Monday, March 19, 2007

to the coast, to Nida

We travel to Nida, where the amber river meets the Baltic.

For Liudvikus

Amber in alcohol a resiny
sting on the tongue,
vodka on the run,
coke in the strip bar,
downtown, rivers run
out of Russia,
to the sea sand of Nida.
Drinking with your father,
fifteen years in Siberia he
hands me a glass,
Dusk, and it looks like rain.

Lithuanian Prophecy

Maybe he said we were going
to Kaunas, or Klepeda.
Maybe we had had
too much to drink.
Maybe we ended up
on sand beaches in Nida.
Maybe the river will stop flowing.
Maybe there will be amber.
Maybe the storks will come.
Maybe we were never
really here at all.

Stork sky amber river

Inside the bear
there is snow and cold water.
Outside, storks fly north,
from the desert,
bringing good luck.
Everything comes to the river,
following a map of amber,
ancient pine forest resin flow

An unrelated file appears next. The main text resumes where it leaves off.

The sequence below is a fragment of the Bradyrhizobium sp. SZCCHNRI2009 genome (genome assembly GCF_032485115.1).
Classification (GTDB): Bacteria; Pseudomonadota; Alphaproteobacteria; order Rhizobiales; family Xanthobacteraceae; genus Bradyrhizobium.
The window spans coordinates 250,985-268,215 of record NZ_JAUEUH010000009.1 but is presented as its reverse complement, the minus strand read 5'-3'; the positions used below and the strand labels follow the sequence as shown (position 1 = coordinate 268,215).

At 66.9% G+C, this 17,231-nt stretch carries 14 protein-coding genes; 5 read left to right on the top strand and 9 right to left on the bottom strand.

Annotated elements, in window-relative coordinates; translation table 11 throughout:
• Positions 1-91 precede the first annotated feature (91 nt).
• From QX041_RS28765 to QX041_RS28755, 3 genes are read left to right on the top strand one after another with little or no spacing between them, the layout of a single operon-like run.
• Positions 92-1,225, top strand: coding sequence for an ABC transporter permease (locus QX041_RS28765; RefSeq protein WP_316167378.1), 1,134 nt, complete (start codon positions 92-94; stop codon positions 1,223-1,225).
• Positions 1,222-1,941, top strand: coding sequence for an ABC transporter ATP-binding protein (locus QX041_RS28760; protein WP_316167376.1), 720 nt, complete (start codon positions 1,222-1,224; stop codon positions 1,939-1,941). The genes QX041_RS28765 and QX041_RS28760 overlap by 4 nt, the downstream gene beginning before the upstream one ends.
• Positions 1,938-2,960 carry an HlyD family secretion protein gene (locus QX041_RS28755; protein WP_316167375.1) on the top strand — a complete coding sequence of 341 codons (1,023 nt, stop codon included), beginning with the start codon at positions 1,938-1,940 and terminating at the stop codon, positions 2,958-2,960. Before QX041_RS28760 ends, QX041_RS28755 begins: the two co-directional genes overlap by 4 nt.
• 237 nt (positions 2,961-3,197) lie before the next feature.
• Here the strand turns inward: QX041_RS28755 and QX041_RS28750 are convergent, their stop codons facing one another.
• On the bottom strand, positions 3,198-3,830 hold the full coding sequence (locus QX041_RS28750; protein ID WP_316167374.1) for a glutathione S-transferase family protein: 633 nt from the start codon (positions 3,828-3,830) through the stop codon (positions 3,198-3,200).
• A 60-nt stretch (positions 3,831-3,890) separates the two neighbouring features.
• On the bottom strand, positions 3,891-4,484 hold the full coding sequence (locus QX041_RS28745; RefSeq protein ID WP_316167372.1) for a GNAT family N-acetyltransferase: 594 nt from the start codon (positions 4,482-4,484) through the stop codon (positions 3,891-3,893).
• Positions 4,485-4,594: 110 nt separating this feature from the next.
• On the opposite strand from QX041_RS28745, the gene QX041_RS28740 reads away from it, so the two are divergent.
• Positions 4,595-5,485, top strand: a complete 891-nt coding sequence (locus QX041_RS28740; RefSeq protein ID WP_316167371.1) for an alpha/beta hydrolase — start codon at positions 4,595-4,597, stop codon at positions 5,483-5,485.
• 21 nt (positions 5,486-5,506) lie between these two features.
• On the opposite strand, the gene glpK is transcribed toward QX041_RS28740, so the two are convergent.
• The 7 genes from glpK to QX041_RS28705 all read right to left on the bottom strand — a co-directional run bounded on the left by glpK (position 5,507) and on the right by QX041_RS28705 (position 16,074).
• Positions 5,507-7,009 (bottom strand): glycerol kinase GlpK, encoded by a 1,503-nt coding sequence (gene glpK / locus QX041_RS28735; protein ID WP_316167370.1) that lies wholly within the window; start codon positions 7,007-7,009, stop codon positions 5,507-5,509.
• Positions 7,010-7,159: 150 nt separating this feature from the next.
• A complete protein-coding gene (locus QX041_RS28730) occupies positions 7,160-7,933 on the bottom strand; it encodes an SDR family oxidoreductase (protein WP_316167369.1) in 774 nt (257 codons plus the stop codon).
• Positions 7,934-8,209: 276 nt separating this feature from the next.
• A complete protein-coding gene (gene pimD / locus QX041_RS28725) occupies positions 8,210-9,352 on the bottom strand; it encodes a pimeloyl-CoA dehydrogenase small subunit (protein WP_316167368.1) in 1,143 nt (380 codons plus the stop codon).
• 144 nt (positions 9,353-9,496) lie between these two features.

rivermouth lagoon.
I will return, encased in amber,
when the black storks
fly home.

We have driven for miles, away from the city (Vilnius), forty odd poets in a bus, to the farm of the man who makes the best beer in Lithuania. We are on his lawn, drinking beer, and eating strips of smoked pig's ears, which I find delicious. I remember the feed store at home, where I buy grain and shavings. They sell pigs' ears as chew toys for dogs, not knowing how well they go with beer. I am in a new place, and always learning.
When it comes time to go, the bus is stuck in the sand driveway. We cannot push it out. Drunken poets throw themselves in front of the bus, not wanting to leave. Local tractors are sent for, and pickup trucks come to take us to another farm, where there is grilled sausage and beer. We eat. We drink. The night grows darker.

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